It’s such a peaceful image. A woman handing out fruit to a group of young people. But the print is the product of conflict and pain. The bloody, brutal Mexican Revolution (1910-1920) is the theme of an exhibition of prints at the McNay Art Museum in San Antonio, Texas.
At least a million died, fighting for racial and economic equity. And education. “If you were the wrong color, you were not allowed to go to school,” says curator Lyle Williams. Some of Mexico’s greatest artists, known as Mexican Modernists, joined the protestors. In the image above, Diego Rivera (Frieda Kahlo’s husband) draws Mexicans of all races getting apples along with a revolutionary goal: learning. To Williams, the message is “we work hard. The fruits of our labor are education for all.” (Click to see Kahlo’s 1931 portrait of herself and Rivera.)
Rivera, José Clemente Orozco, and David Alfaro Siqueiros, “Los Tres Grandes” (The Three Greats who are the focus of the exhibition) fought tyranny through their art. Revolutionaries like Emiliano Zapata, fought it with guns.
Rivera and Siqueiros drew him in prints. To Rivera, Zapata was noble, heroic. He’s dressed in white (so is his horse!). The bandalier across his chest holds, curator Williams’ words, “bullets like jewelry.” Siqueiros brings Zapata down to earth. He’s darker, looks bigger than his small horse. Land reform was Zapata’s issue. Only rich families could own land. Farmers had to pay to work it. The Mexican hero fought for redistribution.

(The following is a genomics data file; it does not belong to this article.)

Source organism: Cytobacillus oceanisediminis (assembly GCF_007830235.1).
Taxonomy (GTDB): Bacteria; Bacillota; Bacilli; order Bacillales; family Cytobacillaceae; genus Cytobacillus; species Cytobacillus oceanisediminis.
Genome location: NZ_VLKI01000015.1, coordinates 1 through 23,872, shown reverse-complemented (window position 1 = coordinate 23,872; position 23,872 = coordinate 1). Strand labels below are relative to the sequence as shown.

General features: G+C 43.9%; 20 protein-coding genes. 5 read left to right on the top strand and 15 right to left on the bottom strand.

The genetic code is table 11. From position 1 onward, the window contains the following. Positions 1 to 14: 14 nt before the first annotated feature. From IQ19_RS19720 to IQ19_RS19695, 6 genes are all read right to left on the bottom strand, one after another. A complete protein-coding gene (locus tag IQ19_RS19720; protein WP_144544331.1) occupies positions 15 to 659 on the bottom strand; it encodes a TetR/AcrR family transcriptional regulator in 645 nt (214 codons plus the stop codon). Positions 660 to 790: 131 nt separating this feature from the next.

Marlon Brando played him in a movie. Brando’s Zapata is firmly idealistic in this short clip.
Zapata inspired Brando as he did artists. McNay’s curator says the leader was portrayed by loads of artists. “Everybody did him. In fact, to this day people are still creating portraits.”
His followers tried to dress like Zapata. The men and women in Orozco’s Rear Guard wear sombreros like their hero. And carry guns. The women went off to make revolution with small children on their backs.
Orozco was quite skeptical about war. Curator Lyle Williams says you see it in their slow, sad march. It makes his art more universal. “It represents human suffering, not just the suffering of Mexicans. It speaks to the human condition,” Williams says.
The Mexican revolution lasted some 10 years, and many, many families had losses. In the lithograph El Requiem, Orozco shows a family in mourning. Such a quiet quality to the work. Candles. Heads bent. A body inside the dark house. Another universal — mourning. A loved one is gone.
Los Tres Grandes/The Three Greats were all muralists. A poor, illiterate population could learn their country’s history and the ideals of the revolution from stories these men painted on walls. The educational murals, commissioned by the post-revolutionary government, made the artists’ reputations. People came from all over the world to see them. Small, packable prints, many based on mural details, were a way to reach a wider audience. Art lovers outside of Mexico could own a work like Rivera’s Sleep.
Another quiet image. Rivera shows the weight of slumber, the body settling in deeply. The weight of love is here, too. But the toll of revolution is part of the picture. Rivera adopted it from his mural La noche de los pobres (The night of the poor). See the out-stretched hand of the littlest one? Curator Lyle Wiliams says the family has been out all day, begging for money. Now, resting in exhaustion, that daily task still marks their slumber.